Testing our New Picnic Grill on a Spring Road Trip

Testing our New Picnic Grill on a Spring Road Trip
Photo © Stillman Rogers

With afternoons warm enough for picnics we were anxious to try out our new nomadiQ grill, so we planned a day rambling back-country roads in New Hampshire’s Lakes Region. Instead of the busier area around the sprawling Lake Winnipesaukee and lovely little Squam Lake, we chose to explore the area around Newfound Lake.

Less known, and as a result, less visited, Newfound Lake is in the center of the state, west of I-93. Unlike many lakes, its shores are largely undeveloped, with camps and a couple of hotels on the east side and nothing but green forest and a steep mountainside on the other. The northern end is largely protected by nature reserves.

On the undeveloped side of the lake, Wellington State Park protects a pine-clad peninsula and a large swath of the mountainside above. Later in the season it will be filled with families enjoying one of the state’s loveliest beaches. But today we only had to share its waterside picnic area with a couple who were putting in their kayaks for a paddle around the lake.

From the trunk of our car we retrieved our new nomadiQ grill, which we set up in minutes. We had brought the instruction booklet, which is very clear, but we barely needed it to have the grill unfolded from its compact case and ready to fire up. The grill unfolds into two separate grilling surfaces, which are also fired separately so you can use one or both.

In our cooler we had a container of lamb cubes marinating in olive oil, lemon juice, wine vinegar and curry powder – a cookout favorite that keeps well and continues to deepen its flavor in the cooler as we drive around. A baggie of precut red peppers, cipollini onions and summer squash were quick to alternate on skewers with the lamb. The grill is designed to heat evenly, so there’s no need to do anything but turn the skewers once for a perfect shish kebab dinner.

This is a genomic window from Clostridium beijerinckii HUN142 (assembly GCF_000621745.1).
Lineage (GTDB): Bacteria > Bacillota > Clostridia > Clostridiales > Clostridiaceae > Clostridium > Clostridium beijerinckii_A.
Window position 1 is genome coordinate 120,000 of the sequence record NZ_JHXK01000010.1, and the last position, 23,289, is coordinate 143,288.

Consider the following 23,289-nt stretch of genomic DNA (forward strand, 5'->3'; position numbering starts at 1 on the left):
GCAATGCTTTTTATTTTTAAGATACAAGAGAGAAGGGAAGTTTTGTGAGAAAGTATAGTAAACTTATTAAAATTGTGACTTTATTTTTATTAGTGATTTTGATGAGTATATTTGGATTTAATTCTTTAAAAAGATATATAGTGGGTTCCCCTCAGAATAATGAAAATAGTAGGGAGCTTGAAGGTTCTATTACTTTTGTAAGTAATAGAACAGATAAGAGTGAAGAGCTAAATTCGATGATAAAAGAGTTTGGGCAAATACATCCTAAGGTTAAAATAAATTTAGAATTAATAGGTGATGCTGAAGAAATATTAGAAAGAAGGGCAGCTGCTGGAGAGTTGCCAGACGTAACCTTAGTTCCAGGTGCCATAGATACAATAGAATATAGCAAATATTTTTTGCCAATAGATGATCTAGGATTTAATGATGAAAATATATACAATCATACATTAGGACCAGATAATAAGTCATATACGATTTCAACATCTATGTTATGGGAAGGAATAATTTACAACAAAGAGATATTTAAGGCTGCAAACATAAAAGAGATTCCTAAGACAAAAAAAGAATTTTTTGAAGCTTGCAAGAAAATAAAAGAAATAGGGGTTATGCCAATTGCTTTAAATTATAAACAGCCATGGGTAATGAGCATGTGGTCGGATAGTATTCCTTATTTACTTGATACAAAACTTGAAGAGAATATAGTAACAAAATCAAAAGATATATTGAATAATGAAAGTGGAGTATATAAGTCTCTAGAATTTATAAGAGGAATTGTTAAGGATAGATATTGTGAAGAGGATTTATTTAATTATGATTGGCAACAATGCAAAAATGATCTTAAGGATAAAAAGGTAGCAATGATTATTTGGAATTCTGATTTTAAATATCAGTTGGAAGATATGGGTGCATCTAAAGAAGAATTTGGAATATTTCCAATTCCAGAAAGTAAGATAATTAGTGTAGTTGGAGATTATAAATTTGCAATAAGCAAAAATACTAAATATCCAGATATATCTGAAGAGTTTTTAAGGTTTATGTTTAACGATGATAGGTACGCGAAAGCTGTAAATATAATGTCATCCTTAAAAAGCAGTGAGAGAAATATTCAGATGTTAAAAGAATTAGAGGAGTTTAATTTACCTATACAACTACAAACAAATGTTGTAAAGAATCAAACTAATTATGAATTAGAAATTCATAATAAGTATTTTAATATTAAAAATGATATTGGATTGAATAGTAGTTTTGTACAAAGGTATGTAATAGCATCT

The food is protected from the direct flame by a deflector, so there’s no burning fat, and the grill surfaces are easy to wipe down for storage. The grill cools in five minutes, far less time than it took us to eat, and packed away as quickly as it opened. A sturdy case protects from other things in the trunk when it’s in transit.

It was lucky that we had another handy bit of equipment – a Trac-Grabber -- still in the trunk from winter driving. After a leisurely picnic and a walk on one of the parks trails, we drove north to see one of the state’s most interesting waterfalls, called Sculptured Rocks.

Here the riverside bedrock has been carved and smoothed by the river into deep pools that look as though they had been created by a giant-sized ice cream scoop. With the spring runoff rushing between the carved and convoluted ledges, this was an even more spectacular sight than in summer.

Never content to stay on marked roads, we decided to follow one that looked as though it might cut across to another route home. Our explorations took us, as they often do, on an unpaved road, and we soon realized that we’d miscalculated the route – and the season.

Early spring is better known here as mud season, and the road in front of us was deeply grooved in ruts through the mud. But there was no place where we could turn around, so we kept going. And mired into the mud. Trac-Grabbers, I’m happy to report, worked just as well in mud as it did this winter when we got stuck in a friend’s unplowed driveway.

They attach easily to the tires and their deep grooved tread grips into the surface, stopping the spin and continuing to do so until you’re on firm footing again. We ended up with muddy boots, and the car needed a good shampoo, but we weren’t stuck in the mud.

Unpaved roads being a common part of exploring New England’s backcountry, we decide that the Trac-Grabber, like the nomadiQ (which would be great for tailgate lunches when we’re skiing), earned a year-round place in the trunk.

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